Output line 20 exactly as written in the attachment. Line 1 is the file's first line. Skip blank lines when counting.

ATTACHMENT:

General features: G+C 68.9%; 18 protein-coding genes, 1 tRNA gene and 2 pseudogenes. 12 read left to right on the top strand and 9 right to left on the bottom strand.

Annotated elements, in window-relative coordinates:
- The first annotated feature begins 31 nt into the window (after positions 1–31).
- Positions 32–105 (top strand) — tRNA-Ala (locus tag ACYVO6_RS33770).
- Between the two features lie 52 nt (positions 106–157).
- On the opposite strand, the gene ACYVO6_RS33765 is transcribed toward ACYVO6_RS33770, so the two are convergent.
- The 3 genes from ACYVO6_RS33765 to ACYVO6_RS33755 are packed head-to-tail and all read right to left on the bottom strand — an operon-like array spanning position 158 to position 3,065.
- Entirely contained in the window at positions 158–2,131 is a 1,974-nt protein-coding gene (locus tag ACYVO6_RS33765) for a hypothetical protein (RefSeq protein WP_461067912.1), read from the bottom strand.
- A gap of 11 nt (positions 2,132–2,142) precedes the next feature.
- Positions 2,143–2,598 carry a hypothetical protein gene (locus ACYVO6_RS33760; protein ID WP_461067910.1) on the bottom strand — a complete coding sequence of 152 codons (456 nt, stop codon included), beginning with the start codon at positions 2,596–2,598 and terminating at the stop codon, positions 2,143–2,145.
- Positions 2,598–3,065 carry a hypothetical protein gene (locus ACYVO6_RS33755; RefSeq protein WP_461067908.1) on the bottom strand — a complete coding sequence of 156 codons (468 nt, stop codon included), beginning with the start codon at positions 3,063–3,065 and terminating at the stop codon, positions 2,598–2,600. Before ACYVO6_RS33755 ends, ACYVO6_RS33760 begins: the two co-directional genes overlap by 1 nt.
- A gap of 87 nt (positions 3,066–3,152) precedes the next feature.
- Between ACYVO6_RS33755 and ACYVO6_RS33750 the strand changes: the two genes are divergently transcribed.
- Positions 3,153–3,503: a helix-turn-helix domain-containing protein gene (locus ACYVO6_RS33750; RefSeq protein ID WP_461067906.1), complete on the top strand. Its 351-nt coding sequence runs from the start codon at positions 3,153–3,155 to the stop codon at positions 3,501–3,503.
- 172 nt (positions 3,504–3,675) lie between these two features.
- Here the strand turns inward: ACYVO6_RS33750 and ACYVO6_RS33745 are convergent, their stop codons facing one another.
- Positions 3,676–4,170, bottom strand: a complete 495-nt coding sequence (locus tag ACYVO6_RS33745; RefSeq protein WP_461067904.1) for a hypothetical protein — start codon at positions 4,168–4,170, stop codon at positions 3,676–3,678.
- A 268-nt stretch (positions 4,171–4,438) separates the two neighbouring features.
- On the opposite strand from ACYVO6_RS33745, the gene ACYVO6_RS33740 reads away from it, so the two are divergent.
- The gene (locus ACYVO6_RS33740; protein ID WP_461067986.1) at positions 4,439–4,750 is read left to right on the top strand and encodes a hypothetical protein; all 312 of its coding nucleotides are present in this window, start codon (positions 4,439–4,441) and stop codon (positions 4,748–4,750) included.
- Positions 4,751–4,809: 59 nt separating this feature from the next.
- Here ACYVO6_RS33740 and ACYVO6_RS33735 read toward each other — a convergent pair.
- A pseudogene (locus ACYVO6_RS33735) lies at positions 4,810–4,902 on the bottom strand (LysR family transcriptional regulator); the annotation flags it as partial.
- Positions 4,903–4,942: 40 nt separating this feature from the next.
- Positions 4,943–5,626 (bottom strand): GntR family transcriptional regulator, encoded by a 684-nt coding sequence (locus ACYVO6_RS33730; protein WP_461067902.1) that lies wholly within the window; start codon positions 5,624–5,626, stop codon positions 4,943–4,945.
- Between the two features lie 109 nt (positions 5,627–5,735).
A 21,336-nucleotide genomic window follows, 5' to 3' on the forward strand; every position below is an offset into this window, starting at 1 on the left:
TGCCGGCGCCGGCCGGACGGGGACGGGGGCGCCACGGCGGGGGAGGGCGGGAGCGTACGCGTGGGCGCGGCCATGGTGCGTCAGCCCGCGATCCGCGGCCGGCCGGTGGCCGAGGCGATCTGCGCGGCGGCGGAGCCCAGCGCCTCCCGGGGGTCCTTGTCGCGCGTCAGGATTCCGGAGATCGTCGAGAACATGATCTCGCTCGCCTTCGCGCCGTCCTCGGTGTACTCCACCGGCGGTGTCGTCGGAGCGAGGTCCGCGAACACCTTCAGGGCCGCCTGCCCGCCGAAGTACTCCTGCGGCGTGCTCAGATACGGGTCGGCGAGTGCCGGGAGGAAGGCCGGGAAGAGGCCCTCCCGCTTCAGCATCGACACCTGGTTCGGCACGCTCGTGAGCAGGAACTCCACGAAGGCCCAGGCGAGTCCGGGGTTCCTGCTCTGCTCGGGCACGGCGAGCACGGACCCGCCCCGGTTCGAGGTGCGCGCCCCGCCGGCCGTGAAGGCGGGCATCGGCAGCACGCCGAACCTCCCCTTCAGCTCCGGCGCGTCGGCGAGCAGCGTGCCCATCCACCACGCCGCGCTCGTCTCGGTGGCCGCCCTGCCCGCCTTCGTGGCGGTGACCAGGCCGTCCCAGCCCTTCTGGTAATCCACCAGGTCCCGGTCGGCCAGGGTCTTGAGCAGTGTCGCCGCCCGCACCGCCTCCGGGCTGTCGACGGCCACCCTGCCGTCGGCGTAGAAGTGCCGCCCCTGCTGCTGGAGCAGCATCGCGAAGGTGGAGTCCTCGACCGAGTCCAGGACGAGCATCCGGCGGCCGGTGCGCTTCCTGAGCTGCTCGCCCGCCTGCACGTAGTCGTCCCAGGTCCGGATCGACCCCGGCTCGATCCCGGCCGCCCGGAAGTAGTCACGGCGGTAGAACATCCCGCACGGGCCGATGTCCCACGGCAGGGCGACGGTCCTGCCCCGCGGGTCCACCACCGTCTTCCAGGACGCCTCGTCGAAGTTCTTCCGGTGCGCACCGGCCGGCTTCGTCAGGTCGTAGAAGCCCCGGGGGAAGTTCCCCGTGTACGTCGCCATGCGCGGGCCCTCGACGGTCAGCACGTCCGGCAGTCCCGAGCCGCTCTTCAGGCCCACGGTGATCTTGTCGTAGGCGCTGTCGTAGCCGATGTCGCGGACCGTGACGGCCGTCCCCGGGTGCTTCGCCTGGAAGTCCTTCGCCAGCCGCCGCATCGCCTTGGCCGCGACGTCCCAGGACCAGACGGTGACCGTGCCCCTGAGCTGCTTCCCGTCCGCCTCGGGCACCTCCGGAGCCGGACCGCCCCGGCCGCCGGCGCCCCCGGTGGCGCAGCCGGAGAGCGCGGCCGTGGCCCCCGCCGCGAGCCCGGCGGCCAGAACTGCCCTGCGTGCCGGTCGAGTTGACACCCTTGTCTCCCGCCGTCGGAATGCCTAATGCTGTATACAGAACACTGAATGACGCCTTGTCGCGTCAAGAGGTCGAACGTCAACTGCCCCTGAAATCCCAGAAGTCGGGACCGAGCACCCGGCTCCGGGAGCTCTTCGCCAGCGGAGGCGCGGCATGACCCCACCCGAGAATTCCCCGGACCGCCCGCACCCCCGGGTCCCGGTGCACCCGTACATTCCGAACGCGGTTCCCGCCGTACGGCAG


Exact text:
- The gene (locus ACYVO6_RS33740; protein ID WP_461067986.1) at positions 4,439–4,750 is read left to right on the top strand and encodes a hypothetical protein; all 312 of its coding nucleotides are present in this window, start codon (positions 4,439–4,441) and stop codon (positions 4,748–4,750) included.